- December 2016
Joao Incio on mechanisms to explain why obesity promotes cancer.
- November 2016
Mike Stratton on how mutational changes in a cancer genome can point to the cause of the cancer.
- October 2016
Ruth Muschel on a new target for treatments for colorectal cancer.
- September 2016
Freddie Hamdy on the effectiveness of treatments for prostate cancer.
- August 2016
Moshe Oren discusses the effects of the microenvironment on cancer cells.
- July 2016
Richard Gilbertson on the 'bad luck hypothesis' for the cause of cancer.
- June 2016
Key advances in clinical trials.
- May 2016
Mark Lemmon on the underlying biochemistry of cancer.
- April 2016
Roger Stupp on using alternating electric fields as treatment.
- March 2016
Charlotte Vrinten on public perception of deaths from cancer.
- February 2016
Guillermo Garcia-Manero on myelodysplastic syndromes (MDS).
- December 2015/January 2016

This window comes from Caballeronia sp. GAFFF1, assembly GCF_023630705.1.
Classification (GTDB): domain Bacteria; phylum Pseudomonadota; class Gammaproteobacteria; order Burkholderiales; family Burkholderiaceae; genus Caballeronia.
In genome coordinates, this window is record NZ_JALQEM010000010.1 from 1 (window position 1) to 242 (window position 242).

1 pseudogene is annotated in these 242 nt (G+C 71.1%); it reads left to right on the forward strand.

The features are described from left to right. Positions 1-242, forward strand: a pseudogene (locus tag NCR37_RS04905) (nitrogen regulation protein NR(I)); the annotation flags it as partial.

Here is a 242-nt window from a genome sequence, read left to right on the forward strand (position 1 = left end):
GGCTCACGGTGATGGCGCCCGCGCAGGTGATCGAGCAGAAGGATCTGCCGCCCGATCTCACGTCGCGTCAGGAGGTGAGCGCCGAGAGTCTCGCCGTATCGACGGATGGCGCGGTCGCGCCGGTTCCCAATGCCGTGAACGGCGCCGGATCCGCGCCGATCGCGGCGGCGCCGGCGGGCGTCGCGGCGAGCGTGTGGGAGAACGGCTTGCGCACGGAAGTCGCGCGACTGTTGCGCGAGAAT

Nazneen Rahman on germline genetic screening in ovarian cancer.
EJC News Focus – July/August 2013
Good times and bad for clinical trials research
Functional imaging and other new technologies are revolutionising the landscape for cancer research. The knowledge imparted by these techniques – from genetics, epigenetics, proteomics and so on – should mean that we're entering a new phase in our understanding and therefore treatment of the disease.
Yet many of the same old obstacles between lab and clinic remain. Clinical trials research is still dogged by regulatory issues, funding is a perennial problem, agreement on data protection has yet to be reached.
EORTC President Roger Stupp calls for the patient's point of view to move centre stage. While rarified discussions and debates take place, patients are waiting for clinical trials to be set up and for results to be integrated into clinical practice, he says. Here, he tells Helen Saul that speedy activation of trials is needed, as is funding for academic trials and, overall, a common sense approach which would allow the questions most relevant to patients, to be addressed.